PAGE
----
December 7, 2011
You can’t fear mistakes when you manage a PPC account. They are bound to happen. But there are some mistakes where how you approach accounts can cost you a promotion, a raise, or even your job. Here are 4 mistakes that you must avoid if you make your living managing a PPC account.
1. Looking at Your Accounts in 2D
3D isn’t just for James Cameron movies. When you manage your keywords only by CPC, CTR, QS, Average Position, and CPL you are looking at a two 2 dimensional version of your account. Managing this way can seriously hurt your career and endanger your accounts.
Below is an example to help illustrate my point. Most people manage their accounts by cost and CPL. The first shot shows a report for a hypothetical account that shows CPL over a three-month period.
The first month is used as a baseline, and you can see that by December, CPL has seen a 19% increase over October. That’s bad, and you’d be tempted to take some drastic action to get back to the $52 CPL you had in October.
Now let’s say after seeing this you give your client a call to ask about lead quality. A simple request for closing lead data gives you the information you need to see if the leads, at a higher CPL, are as good, better, or worse than previous leads. Here’s what you see:
You can see that while leads are $10 more, sales are $15 less than they were in October. Most clients would be thrilled to be getting more clients (57 in Dec. over 48 in Oct), and would renegotiate your CPL goals if need be.
By looking at what happens to leads after you send them to your clients, you create a more 3 dimensional view of your account. This creates the opportunity to make better decisions and create more value for your clients.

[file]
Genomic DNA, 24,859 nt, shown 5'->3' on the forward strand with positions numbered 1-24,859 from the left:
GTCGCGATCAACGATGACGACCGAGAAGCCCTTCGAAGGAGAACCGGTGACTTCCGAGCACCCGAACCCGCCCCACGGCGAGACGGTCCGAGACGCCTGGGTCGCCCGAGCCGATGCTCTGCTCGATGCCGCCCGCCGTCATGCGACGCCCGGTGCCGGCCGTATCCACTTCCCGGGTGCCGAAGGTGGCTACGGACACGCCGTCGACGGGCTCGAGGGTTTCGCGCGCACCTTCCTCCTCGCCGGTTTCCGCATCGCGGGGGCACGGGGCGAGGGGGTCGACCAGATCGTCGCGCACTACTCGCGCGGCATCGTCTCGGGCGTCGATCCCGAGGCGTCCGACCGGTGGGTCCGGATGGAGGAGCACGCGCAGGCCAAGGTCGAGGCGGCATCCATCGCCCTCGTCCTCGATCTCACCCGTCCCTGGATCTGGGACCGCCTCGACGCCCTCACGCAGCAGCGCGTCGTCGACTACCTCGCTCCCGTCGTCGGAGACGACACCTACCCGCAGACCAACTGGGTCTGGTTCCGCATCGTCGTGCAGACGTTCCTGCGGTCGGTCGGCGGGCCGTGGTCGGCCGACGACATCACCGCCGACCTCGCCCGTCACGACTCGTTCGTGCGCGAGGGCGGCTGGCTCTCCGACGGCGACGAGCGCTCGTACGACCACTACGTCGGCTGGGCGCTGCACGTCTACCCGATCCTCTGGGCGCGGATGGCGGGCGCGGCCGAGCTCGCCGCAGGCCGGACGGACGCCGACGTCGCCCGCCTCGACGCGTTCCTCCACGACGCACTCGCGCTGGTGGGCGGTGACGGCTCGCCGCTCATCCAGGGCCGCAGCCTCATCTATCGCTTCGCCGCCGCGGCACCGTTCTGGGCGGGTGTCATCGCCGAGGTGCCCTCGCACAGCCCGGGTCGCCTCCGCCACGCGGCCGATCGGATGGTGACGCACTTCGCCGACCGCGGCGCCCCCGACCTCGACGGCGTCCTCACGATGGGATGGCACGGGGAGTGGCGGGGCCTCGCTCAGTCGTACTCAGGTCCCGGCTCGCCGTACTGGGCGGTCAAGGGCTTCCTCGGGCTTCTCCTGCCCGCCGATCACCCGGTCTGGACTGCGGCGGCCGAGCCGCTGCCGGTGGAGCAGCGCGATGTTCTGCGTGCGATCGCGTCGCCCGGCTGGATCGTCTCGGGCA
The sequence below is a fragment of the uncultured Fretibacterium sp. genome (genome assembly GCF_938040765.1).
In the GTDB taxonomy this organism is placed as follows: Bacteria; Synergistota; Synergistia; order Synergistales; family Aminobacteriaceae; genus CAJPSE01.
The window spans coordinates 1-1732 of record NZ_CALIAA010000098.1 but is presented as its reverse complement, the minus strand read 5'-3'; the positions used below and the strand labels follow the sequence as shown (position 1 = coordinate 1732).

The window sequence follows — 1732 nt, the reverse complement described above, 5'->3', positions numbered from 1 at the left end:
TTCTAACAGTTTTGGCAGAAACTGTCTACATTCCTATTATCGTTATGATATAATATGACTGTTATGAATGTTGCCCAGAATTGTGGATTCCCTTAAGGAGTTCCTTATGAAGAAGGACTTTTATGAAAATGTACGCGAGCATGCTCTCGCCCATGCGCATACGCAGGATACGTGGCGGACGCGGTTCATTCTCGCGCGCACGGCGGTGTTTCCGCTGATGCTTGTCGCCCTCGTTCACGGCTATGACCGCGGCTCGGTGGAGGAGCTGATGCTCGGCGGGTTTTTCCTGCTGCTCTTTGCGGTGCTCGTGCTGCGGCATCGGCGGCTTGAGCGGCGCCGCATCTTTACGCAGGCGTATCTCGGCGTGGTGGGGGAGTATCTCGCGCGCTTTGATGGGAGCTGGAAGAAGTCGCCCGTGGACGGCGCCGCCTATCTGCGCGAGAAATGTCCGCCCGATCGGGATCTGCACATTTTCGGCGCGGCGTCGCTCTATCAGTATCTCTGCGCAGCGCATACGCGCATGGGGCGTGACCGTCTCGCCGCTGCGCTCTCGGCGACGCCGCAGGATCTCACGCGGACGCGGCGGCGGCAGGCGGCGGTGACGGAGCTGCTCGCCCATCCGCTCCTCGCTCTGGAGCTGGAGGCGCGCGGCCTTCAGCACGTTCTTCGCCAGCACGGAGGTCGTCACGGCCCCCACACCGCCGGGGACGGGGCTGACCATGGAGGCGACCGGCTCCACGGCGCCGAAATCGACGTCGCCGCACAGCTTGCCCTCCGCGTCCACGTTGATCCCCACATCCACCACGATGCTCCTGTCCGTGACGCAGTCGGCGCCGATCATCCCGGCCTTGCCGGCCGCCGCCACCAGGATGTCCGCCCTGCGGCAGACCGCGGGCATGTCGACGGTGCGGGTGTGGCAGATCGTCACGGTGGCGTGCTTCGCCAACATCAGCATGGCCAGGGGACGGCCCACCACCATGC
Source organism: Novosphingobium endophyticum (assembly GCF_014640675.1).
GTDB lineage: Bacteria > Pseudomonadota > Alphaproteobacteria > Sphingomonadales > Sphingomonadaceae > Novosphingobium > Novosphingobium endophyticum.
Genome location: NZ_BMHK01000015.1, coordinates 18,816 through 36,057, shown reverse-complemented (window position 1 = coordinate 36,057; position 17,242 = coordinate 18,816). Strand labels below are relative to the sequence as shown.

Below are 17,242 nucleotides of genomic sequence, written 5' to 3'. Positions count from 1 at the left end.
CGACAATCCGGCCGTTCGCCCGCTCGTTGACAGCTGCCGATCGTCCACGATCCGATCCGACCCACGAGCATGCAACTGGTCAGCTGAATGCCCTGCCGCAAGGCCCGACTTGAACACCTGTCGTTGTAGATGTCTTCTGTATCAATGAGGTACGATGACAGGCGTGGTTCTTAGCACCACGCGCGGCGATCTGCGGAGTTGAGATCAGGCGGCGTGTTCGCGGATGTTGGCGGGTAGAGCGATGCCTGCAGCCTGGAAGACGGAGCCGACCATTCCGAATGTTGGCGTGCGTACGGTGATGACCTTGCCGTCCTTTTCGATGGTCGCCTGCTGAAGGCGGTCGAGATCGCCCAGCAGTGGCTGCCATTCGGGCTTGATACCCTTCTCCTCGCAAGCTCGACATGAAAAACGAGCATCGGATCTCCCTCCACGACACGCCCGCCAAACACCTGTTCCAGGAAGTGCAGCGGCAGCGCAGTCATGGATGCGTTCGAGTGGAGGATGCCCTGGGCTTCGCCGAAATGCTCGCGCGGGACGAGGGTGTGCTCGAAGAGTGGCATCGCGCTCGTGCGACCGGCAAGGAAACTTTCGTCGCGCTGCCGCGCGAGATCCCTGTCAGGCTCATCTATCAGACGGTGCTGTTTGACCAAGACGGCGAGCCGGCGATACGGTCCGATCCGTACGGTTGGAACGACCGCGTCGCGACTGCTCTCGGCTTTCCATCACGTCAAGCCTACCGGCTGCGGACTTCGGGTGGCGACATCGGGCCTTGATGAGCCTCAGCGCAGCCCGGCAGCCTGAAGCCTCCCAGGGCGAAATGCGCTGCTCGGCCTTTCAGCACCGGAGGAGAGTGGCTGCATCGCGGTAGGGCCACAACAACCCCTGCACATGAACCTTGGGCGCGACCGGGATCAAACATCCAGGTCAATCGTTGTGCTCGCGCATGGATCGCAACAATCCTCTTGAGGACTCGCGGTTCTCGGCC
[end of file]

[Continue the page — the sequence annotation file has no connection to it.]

2. Only Building Commoditized Skills
I can teach someone to do bid changes in an hour. A SQR might take a full day to show someone how to interpret it, pull out meaningful keyword additions, and negatives.
Creative ideas that lead to making the needle move are rare: ads that increase CTR by 100% or more happen, but not by accident. Analyzing thousands of lines of data in Google Analytics to determine 50 keywords that never directly convert assist 25% of all your conversions and then know how to act on that information is talent.
These are the skills businesses pay for. It’s assumed you know (or will quickly learn) how to do the basic PPC tasks. What businesses are looking for are people who take that to a new level. I can buy software that handles my bids, budgets, and keywords for me. I haven’t found any software that can look at an account and recommend a complete restructure that includes geo-specific targeting, Search, Display, and Mobile specific campaigns with ad copy that speaks to where users of each vertical are in the sales funnel.
3. Making Others Feel Dumb
The PPC industry is rife with jargon, and while this makes it faster and easier to communicate with others in the field, it makes people who don’t understand them feel like outsiders. But being like most people, they probably don’t tell you they don’t understand. Even if they do ask you to explain, they might still not fully understand., but instead of feeling dumb, they let you move on.
There is a simple way to make sure you don’t assume anything and possibly alienate the person on the other side of the table from you: when you communicate with anyone, focus on protecting his/her self-esteem.
Instead of saying,